I appreciate your response, candor, and stance (in a David Thoreau sort of way). But I have to disagree on a few points. Congress specifically has the power to tax and spend. I hear people say a lot that Congress has no authority to tax and then a reference to the 16th Amendment, but it's just not so. Article I, Section 8, specifically authorizes Congress to "tax and spend". To wit: "The Congress shall have Power to lay and collect Taxes, Duties, Imposts and Excises, to pay the Debts and provide for the common Defence and general Welfare of the United States." And that whole 16th Amendment history is awfully select, Tim. The 16th Amendment was a consequence of an arguably terrible decision by the Supreme Court in Pollock v. Farmers' Loan & Trust Co. Several other decisions between 1895 (Pollock) and 1913 (The 16th Amendment), namely Nicol v. Ames, Knowlton v. Moore, and Patton v. Brady, were redefinitions of direct and indirect taxes because the Court realized it was threatening to make the country insolvent with the Pollock decision. So, this myth that has grown up around the 16th Amendment is a bunch of bunk. In fact, in a later case, the Supreme Court as much as acknowledged its error by noting that "the Sixteenth Amendment conferred no new power of taxation [on Congress] but simply prohibited the previous complete and plenary power of income taxation possessed by Congress from the beginning from being taken out of the category of indirect taxation to which it inherently belonged." Stanton v. Baltic Mining Co., 240 U.S. 103, 112 (1916).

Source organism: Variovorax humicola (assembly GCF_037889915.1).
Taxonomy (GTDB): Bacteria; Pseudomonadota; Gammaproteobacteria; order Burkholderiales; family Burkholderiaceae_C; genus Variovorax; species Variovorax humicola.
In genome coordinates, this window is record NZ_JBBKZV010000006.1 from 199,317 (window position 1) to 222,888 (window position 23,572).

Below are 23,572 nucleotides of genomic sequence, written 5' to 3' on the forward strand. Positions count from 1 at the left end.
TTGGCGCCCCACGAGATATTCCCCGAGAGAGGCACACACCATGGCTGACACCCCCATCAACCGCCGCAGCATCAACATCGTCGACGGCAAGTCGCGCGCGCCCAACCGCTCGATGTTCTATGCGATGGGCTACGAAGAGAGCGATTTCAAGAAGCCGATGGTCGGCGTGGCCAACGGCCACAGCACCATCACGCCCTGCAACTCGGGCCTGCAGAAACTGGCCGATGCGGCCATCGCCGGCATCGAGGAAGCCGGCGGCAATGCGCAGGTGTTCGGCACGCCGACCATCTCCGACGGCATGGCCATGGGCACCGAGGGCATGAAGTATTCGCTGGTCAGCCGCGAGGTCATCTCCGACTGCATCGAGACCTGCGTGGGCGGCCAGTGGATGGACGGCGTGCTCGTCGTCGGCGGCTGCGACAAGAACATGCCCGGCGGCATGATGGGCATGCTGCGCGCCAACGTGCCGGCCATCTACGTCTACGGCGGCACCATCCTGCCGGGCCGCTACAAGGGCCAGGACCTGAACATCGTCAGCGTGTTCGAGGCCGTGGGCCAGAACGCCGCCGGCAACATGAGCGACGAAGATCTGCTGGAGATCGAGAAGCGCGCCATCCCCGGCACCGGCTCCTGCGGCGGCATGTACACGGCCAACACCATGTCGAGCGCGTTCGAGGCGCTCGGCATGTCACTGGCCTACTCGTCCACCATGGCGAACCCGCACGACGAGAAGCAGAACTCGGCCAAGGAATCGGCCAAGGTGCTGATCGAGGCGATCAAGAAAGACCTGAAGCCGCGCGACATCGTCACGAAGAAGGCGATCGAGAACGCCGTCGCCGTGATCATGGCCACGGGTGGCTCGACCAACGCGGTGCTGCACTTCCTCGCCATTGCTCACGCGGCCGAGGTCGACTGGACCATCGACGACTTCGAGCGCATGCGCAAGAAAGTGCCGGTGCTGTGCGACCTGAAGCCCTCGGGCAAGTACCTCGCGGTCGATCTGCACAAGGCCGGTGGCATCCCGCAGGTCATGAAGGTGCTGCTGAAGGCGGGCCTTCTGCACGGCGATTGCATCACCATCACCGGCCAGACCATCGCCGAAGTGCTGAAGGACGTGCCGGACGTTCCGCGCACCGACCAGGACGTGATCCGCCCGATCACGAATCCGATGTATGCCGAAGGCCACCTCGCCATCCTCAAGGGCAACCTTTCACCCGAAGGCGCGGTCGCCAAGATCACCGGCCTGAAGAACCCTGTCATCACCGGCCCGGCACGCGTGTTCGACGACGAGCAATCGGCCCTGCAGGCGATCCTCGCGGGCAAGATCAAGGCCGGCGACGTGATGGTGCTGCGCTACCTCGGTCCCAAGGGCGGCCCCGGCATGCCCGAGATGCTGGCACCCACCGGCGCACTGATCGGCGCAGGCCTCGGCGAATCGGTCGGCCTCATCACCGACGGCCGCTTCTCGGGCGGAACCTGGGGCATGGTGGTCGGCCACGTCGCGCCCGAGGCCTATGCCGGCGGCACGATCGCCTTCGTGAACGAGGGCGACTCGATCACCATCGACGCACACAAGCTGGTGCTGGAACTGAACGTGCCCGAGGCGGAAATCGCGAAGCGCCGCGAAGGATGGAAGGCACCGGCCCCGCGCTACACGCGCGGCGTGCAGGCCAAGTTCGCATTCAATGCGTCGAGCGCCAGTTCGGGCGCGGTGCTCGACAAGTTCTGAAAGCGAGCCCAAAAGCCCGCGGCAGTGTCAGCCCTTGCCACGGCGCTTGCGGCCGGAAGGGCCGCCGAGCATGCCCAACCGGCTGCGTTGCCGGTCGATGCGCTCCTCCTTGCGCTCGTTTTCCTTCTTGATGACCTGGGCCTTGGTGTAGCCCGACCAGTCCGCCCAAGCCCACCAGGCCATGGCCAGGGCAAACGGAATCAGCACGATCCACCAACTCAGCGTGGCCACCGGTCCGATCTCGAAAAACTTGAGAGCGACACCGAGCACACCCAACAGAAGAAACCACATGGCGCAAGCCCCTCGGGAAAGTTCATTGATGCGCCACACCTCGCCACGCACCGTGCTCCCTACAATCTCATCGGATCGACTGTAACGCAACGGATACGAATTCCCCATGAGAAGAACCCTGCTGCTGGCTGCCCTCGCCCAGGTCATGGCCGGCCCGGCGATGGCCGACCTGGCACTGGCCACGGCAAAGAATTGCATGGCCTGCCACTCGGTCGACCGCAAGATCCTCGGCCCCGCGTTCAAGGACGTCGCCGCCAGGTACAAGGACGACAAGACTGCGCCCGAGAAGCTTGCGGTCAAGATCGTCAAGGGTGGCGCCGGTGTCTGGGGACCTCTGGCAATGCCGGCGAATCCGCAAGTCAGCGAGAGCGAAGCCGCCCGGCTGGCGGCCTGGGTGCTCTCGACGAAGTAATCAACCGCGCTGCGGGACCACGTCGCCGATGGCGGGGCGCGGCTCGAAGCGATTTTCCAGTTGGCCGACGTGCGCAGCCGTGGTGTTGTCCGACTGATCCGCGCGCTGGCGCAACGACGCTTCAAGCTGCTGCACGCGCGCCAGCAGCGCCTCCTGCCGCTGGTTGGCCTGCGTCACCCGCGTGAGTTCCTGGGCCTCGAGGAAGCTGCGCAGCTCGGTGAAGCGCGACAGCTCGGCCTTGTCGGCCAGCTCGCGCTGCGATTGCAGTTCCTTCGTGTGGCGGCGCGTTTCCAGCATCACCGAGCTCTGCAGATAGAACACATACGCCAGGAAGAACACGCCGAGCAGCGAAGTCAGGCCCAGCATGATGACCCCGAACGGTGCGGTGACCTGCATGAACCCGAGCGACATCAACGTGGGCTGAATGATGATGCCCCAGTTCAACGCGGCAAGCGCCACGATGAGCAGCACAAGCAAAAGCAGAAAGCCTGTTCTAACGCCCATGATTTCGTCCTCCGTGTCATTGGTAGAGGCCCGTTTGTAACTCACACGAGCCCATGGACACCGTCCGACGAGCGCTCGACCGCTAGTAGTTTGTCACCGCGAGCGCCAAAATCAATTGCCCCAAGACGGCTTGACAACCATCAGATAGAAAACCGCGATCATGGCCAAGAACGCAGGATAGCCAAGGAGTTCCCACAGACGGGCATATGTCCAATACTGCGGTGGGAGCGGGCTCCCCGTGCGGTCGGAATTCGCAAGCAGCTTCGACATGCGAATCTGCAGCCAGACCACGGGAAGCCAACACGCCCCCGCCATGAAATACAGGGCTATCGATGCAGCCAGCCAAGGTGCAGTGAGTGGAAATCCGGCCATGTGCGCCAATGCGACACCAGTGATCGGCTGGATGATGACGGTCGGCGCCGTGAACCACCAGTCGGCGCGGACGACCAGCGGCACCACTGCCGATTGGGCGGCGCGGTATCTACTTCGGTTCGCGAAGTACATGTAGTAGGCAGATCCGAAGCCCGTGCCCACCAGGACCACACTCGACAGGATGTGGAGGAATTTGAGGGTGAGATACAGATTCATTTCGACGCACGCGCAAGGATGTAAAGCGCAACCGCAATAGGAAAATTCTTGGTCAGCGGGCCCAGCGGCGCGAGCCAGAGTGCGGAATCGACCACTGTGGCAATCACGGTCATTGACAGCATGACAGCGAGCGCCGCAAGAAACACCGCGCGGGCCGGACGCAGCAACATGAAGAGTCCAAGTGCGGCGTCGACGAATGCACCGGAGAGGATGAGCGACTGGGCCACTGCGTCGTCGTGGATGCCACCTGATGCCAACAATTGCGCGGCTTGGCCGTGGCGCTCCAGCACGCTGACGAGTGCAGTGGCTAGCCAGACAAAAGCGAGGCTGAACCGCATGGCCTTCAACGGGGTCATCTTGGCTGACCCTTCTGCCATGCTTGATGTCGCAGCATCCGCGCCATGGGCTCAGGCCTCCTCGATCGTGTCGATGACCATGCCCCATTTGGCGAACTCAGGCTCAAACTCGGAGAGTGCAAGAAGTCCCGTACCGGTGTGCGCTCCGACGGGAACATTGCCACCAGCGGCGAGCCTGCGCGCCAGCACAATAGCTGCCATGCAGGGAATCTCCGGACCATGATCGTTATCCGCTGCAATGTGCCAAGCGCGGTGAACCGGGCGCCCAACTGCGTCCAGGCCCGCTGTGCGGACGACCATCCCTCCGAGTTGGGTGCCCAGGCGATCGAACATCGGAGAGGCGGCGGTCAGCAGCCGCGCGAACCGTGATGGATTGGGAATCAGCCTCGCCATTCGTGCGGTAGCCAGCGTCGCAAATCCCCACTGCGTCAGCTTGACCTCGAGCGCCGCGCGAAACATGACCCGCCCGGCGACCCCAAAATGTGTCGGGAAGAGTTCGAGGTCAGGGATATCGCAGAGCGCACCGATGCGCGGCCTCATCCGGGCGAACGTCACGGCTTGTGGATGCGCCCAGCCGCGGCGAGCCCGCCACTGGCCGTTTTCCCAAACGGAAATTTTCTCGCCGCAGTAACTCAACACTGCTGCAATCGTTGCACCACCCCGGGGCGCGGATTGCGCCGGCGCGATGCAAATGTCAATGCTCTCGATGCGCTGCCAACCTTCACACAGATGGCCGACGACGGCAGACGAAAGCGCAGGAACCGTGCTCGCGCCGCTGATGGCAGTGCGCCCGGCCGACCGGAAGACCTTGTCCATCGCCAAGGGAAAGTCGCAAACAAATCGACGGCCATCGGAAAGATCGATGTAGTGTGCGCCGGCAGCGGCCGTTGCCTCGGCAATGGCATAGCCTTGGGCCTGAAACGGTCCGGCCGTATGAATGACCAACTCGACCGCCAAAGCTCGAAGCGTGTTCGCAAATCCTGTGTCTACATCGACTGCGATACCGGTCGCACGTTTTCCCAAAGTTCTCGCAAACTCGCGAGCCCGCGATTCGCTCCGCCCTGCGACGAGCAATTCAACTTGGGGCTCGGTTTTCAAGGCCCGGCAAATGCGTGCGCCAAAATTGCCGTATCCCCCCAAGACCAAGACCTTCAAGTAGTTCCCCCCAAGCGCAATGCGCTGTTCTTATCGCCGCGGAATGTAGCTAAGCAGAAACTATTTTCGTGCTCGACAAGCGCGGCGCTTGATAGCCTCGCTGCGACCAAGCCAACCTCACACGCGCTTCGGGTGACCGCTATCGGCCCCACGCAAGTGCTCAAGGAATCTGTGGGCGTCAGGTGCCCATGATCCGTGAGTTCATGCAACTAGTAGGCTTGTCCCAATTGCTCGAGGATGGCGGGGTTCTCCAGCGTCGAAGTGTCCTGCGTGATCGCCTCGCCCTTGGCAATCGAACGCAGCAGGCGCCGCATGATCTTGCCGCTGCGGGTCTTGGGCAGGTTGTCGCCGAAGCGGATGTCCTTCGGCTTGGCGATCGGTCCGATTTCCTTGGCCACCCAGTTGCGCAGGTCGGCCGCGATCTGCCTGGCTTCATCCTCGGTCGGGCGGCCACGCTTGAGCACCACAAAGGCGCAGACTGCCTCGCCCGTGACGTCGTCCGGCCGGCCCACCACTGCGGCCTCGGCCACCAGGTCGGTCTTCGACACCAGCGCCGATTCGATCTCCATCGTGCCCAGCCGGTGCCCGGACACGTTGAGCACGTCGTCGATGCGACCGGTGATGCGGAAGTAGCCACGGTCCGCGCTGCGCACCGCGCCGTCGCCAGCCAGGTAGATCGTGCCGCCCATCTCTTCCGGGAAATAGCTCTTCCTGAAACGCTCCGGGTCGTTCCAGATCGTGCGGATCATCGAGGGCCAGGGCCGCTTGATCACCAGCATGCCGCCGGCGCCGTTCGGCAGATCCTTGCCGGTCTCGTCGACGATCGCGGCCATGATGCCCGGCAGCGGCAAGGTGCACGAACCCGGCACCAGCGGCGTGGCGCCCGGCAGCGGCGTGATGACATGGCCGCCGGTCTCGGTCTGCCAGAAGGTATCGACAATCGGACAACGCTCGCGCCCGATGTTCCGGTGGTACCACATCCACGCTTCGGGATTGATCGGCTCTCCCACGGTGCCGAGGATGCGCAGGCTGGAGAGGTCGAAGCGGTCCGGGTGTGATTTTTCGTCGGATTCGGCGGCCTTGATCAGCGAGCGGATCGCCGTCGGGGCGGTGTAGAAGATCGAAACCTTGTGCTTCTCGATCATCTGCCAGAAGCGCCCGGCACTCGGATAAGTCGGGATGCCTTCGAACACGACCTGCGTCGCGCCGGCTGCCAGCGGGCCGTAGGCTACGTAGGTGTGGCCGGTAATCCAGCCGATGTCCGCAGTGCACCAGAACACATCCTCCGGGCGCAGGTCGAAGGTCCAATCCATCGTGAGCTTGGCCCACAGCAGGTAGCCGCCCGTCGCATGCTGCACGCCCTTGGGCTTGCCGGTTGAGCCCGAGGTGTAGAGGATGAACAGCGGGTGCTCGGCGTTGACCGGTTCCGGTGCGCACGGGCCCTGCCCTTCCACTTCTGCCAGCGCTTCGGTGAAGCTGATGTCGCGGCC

So, while I don't like being taxed by the govt any more than anyone else, and I have serious issues with the current tax system, I cannot agree that Congress engaged in some usurpation of power, given the plain terms of Art. I, Sec. 8.
  Reply With Quote
Old 07-05-2007, 09:30 PM   #37
Bryan Veis
Member Bryan Veis is offline
 
Profile:
Join Date: Apr 2006
Location: Arlington  Virginia
Posts: 232
Tim,

I can certainly agree that the use of public funds for professional sports stadia is a bad policy. Economic studies have shown that they don't deliver the purported benefits the public thinks it is getting. The real question in public financing is where you draw the line and how well the private sector can deliver a substitute. Leave aside schools for the moment, what about public utilities, particularly water, which is a municipal function in most cities? What about roads? Finance with tax revenues or by raising private funds?

Perhaps more sensitive even than taxation is the power of eminent domain. Do you oppose government condemnation of private property in all instances? Even for demonstrably public uses, like roads? In Virginia, railroads, gas companies, and electrical utilities have the ability to condemn properties for rights-of-way. Arguably, there is some public benefit to transportation and utilities, but the corporations that benefit primarily are private. Where do you come out on those matters?